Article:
* The Writer’s Guild has made its selections, also. I’ve got to say that they’ve made some odd choices this year, like nominating “Avatar” at all. There seems to be near universal agreement that writing, at least in terms of dialogue, is definitely not the film’s strong suit.

A big part of the problem may be that several key films were disqualified because of Writer’s Guild rules. Still, I personally don’t mind seeing either “The Hangover” or “Star Trek” on the list.  Both are solid examples of witty old school storytelling of the least pretentious type. Considering how much I disliked both “Transformers” and the “Fringe” TV pilot, also credited to Roberto Orci and Alex Kurtzman, I’m kind of shocking myself here.

* One great screenplay that did get a WGA nod was for the Coen Brothers’ “A Serious Man.” With the brother-auteur-act now gearing up for a new version of “True Grit,” an old script of theirs for another remake has been revived. Starring Shirley Maclaine and Michael Caine, “Gambit” was an enjoyable little 1966 caper comedy, cowritten by Alvin Sargent  — coincidentally the last writer charged with trying to save “Spiderman 4.” It’s story by Sidney Carroll involved more than one unusual twist and it’ll be interesting to see what the Coens made of it, if we ever get the chance.

* Speaking of awards, here’s something I’ve always kind of suspected thats revealed by the American Cinema Editors’ (A.C.E.) award nominations: film editors are big ol’ geeks. That’s a compliment where I come from. However, missing is “Inglourious Basterds,” probably because Tarantino’s preference for long scenes and long takes means that his films are less edited than most other contemporary films. Still, awards are supposed to be for quality, not quantity.

* Finally, Anne Thompson broke the story yesterday that NYC-based reporter Mike Fleming had left — or I should say “ankled” — Variety for a gig working with Nikki Finke, supplementing her Deadline|Hollywood blog with a new Deadline|New York site. This may be bad news for the venerable publication but is actually great news for online entertainment journalism as Fleming’s terrific work will not be hidden behind his ex-employer’s pay wall. Still, as she points out, there are some concerns — starting with the question of whether Ms. Finke is capable of getting along with someone else in a more or less co-equal role.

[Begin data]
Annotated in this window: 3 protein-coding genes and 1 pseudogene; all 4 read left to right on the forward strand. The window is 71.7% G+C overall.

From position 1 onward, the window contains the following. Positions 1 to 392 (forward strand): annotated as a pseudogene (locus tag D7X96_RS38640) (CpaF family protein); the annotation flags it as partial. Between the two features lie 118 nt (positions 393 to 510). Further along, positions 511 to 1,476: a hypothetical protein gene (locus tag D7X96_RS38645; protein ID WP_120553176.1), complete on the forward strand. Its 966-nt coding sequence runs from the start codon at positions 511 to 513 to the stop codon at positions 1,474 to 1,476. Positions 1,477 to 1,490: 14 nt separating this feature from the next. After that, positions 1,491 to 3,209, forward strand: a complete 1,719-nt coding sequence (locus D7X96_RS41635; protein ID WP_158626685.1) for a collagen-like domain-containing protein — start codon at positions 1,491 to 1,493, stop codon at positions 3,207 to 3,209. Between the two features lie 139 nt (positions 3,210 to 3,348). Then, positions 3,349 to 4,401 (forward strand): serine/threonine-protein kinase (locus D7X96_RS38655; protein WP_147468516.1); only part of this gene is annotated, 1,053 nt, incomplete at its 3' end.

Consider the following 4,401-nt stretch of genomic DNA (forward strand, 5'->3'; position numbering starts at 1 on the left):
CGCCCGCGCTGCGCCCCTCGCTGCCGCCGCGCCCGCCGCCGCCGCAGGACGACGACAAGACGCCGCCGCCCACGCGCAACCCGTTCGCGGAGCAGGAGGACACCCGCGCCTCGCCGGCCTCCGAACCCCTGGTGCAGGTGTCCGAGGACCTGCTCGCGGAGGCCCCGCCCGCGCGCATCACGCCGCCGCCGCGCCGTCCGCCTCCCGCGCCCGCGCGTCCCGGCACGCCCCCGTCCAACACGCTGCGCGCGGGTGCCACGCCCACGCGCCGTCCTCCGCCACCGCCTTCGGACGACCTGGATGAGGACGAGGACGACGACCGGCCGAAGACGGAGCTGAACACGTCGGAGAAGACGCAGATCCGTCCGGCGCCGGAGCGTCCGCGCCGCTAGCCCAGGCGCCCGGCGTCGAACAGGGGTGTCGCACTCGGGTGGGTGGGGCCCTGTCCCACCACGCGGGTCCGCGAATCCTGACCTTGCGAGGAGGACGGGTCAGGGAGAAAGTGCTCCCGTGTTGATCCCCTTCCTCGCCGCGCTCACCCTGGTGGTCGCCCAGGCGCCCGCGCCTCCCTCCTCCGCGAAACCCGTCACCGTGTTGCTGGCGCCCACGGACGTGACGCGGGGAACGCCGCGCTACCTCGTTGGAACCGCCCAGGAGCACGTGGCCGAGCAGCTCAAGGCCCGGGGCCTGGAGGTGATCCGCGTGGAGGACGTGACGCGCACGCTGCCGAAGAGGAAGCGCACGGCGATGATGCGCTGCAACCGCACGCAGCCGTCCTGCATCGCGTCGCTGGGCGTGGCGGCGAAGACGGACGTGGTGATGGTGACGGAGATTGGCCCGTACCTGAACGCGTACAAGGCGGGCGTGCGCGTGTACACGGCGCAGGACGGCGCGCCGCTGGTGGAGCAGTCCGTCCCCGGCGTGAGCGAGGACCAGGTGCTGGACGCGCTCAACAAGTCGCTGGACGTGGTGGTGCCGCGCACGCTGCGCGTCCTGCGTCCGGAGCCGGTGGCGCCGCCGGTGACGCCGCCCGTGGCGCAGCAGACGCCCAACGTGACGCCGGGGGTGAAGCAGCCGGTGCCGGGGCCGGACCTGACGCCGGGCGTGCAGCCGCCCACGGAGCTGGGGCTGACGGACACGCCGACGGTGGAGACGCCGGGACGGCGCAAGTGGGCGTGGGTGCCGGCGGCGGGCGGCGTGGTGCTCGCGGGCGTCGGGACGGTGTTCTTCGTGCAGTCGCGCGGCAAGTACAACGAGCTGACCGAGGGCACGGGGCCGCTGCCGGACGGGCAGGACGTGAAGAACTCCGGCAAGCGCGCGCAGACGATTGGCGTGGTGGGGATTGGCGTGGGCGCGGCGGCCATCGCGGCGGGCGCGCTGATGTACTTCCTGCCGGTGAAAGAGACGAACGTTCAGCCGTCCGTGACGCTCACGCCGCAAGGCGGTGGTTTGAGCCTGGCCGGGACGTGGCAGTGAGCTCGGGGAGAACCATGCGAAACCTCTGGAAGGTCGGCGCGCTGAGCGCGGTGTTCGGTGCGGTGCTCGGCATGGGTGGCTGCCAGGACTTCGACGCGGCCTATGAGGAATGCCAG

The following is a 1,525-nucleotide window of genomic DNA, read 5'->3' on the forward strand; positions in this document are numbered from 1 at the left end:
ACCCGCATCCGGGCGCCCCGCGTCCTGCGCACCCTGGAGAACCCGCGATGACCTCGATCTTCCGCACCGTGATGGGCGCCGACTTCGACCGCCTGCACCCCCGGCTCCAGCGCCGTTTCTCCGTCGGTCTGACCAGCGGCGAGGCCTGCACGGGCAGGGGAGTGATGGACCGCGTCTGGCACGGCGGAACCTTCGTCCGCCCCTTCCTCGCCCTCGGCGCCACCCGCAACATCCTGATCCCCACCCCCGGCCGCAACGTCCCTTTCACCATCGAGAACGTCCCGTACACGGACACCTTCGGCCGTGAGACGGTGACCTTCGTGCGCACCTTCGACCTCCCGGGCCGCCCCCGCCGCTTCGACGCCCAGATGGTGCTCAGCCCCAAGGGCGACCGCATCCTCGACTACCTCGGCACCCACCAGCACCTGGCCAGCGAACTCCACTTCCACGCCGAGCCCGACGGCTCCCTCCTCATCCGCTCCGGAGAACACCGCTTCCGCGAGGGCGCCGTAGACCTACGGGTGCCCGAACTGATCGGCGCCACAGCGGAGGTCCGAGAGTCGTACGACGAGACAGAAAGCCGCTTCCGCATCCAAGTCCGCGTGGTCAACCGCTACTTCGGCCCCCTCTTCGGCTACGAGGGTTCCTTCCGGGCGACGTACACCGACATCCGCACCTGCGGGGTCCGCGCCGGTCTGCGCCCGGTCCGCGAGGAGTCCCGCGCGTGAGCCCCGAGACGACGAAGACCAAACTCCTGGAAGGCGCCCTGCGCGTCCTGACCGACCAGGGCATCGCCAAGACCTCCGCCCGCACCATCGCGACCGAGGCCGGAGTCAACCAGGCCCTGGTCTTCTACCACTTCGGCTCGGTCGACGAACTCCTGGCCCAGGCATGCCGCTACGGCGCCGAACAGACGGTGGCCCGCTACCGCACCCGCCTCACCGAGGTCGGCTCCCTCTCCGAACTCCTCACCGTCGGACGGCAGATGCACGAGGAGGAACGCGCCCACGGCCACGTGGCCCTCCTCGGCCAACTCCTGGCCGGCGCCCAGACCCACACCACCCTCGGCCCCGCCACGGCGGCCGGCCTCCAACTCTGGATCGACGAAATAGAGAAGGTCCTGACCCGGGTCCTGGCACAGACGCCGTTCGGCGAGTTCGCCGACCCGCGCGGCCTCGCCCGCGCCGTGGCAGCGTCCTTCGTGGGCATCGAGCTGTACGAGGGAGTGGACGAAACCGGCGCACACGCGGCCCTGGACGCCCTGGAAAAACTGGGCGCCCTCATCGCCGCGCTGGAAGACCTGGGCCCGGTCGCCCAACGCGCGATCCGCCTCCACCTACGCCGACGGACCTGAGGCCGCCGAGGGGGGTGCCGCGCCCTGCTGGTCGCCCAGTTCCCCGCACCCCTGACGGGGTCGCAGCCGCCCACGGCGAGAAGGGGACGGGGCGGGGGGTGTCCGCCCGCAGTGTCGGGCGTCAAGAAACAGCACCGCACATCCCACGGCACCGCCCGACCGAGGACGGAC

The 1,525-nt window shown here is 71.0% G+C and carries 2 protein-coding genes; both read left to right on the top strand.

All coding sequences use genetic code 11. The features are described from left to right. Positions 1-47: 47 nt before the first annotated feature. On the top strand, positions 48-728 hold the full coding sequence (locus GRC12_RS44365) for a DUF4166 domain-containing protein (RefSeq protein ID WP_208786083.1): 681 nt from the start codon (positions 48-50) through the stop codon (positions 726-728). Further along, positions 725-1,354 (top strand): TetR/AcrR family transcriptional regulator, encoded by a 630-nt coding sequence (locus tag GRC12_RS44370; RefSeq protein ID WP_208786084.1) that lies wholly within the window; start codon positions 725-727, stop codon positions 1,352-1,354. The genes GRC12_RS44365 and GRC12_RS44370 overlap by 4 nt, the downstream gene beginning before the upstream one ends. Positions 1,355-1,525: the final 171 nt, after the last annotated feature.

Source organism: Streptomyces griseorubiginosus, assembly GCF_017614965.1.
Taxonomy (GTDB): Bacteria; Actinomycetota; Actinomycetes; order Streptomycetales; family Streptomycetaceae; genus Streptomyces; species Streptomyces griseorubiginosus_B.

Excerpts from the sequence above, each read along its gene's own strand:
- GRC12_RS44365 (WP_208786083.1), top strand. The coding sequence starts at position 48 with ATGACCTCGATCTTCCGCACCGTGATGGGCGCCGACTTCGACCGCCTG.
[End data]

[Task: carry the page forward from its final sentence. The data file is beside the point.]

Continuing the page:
La FinkeThere is clearly no love lost between Finke and Thompson — my reference to her seems to have been the final straw that had Finke declaring me a “useless blogger” some time ago.  Still, as Thompson implies, there isn’t that much love lost between Finke and any other writer on the planet. I certainly wasn’t bothered by her diss. On the contrary, it’s fairly clear that you’re nobody in this town until you’re insulted by La Finke.

Nevertheless, I don’t personally know Finke, so when I saw this quote from her in the press release announcing Fleming’s hiring, I thought maybe there was a better chance for this upcoming partnership than I first imagined:

Few people know that Mike and I, while fierce competitors, also have been friends for close to 20 years. I was a devoted reader of his old ‘Buzz’ column for Weekly Variety, and then addicted to his former ‘Dish’ column for Daily Variety.

But then, in an update, Thompson found a delightful item in which she called her friendly rival a “hypocrite” and accused him of being desperate to get noticed. Hopefully, 3000 miles will serve as enough of a buffer between Fleming and his new coworker/employer. Personally, however, I can’t imagine six more frightening words than “Nikki Finke is my new boss.”